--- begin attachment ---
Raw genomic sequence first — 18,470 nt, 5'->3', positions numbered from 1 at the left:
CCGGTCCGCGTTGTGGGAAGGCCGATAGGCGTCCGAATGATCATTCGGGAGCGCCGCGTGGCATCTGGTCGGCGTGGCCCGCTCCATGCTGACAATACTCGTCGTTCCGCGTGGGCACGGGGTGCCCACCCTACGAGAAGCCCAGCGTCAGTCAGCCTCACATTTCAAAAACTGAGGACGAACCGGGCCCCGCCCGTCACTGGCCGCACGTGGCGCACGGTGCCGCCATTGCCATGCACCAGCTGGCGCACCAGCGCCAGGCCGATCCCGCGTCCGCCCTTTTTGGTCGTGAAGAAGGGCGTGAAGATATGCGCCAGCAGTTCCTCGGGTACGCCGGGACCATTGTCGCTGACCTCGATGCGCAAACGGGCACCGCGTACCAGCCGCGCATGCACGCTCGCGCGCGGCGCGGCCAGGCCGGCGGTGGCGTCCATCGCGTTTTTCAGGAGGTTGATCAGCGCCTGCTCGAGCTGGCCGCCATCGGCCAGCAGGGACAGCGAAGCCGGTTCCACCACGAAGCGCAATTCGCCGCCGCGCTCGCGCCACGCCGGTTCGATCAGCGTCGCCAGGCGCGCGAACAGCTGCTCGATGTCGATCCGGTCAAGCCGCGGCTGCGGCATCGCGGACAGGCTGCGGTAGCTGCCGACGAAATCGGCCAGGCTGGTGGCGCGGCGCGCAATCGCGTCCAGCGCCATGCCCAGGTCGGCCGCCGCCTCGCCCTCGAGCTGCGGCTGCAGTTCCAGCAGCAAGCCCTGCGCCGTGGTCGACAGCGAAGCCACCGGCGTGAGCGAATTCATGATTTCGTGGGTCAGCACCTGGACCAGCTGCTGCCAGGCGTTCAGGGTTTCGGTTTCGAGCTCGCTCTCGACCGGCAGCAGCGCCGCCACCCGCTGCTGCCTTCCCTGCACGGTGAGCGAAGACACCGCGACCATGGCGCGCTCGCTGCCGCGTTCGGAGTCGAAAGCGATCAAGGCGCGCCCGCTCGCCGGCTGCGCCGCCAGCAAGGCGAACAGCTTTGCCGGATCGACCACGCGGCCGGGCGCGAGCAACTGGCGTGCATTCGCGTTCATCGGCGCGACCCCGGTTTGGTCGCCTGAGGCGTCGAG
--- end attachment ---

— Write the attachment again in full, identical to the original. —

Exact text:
Raw genomic sequence first — 18,470 nt, 5'->3', positions numbered from 1 at the left:
CCGGTCCGCGTTGTGGGAAGGCCGATAGGCGTCCGAATGATCATTCGGGAGCGCCGCGTGGCATCTGGTCGGCGTGGCCCGCTCCATGCTGACAATACTCGTCGTTCCGCGTGGGCACGGGGTGCCCACCCTACGAGAAGCCCAGCGTCAGTCAGCCTCACATTTCAAAAACTGAGGACGAACCGGGCCCCGCCCGTCACTGGCCGCACGTGGCGCACGGTGCCGCCATTGCCATGCACCAGCTGGCGCACCAGCGCCAGGCCGATCCCGCGTCCGCCCTTTTTGGTCGTGAAGAAGGGCGTGAAGATATGCGCCAGCAGTTCCTCGGGTACGCCGGGACCATTGTCGCTGACCTCGATGCGCAAACGGGCACCGCGTACCAGCCGCGCATGCACGCTCGCGCGCGGCGCGGCCAGGCCGGCGGTGGCGTCCATCGCGTTTTTCAGGAGGTTGATCAGCGCCTGCTCGAGCTGGCCGCCATCGGCCAGCAGGGACAGCGAAGCCGGTTCCACCACGAAGCGCAATTCGCCGCCGCGCTCGCGCCACGCCGGTTCGATCAGCGTCGCCAGGCGCGCGAACAGCTGCTCGATGTCGATCCGGTCAAGCCGCGGCTGCGGCATCGCGGACAGGCTGCGGTAGCTGCCGACGAAATCGGCCAGGCTGGTGGCGCGGCGCGCAATCGCGTCCAGCGCCATGCCCAGGTCGGCCGCCGCCTCGCCCTCGAGCTGCGGCTGCAGTTCCAGCAGCAAGCCCTGCGCCGTGGTCGACAGCGAAGCCACCGGCGTGAGCGAATTCATGATTTCGTGGGTCAGCACCTGGACCAGCTGCTGCCAGGCGTTCAGGGTTTCGGTTTCGAGCTCGCTCTCGACCGGCAGCAGCGCCGCCACCCGCTGCTGCCTTCCCTGCACGGTGAGCGAAGACACCGCGACCATGGCGCGCTCGCTGCCGCGTTCGGAGTCGAAAGCGATCAAGGCGCGCCCGCTCGCCGGCTGCGCCGCCAGCAAGGCGAACAGCTTTGCCGGATCGACCACGCGGCCGGGCGCGAGCAACTGGCGTGCATTCGCGTTCATCGGCGCGACCCCGGTTTGGTCGCCTGAGGCGTCGAG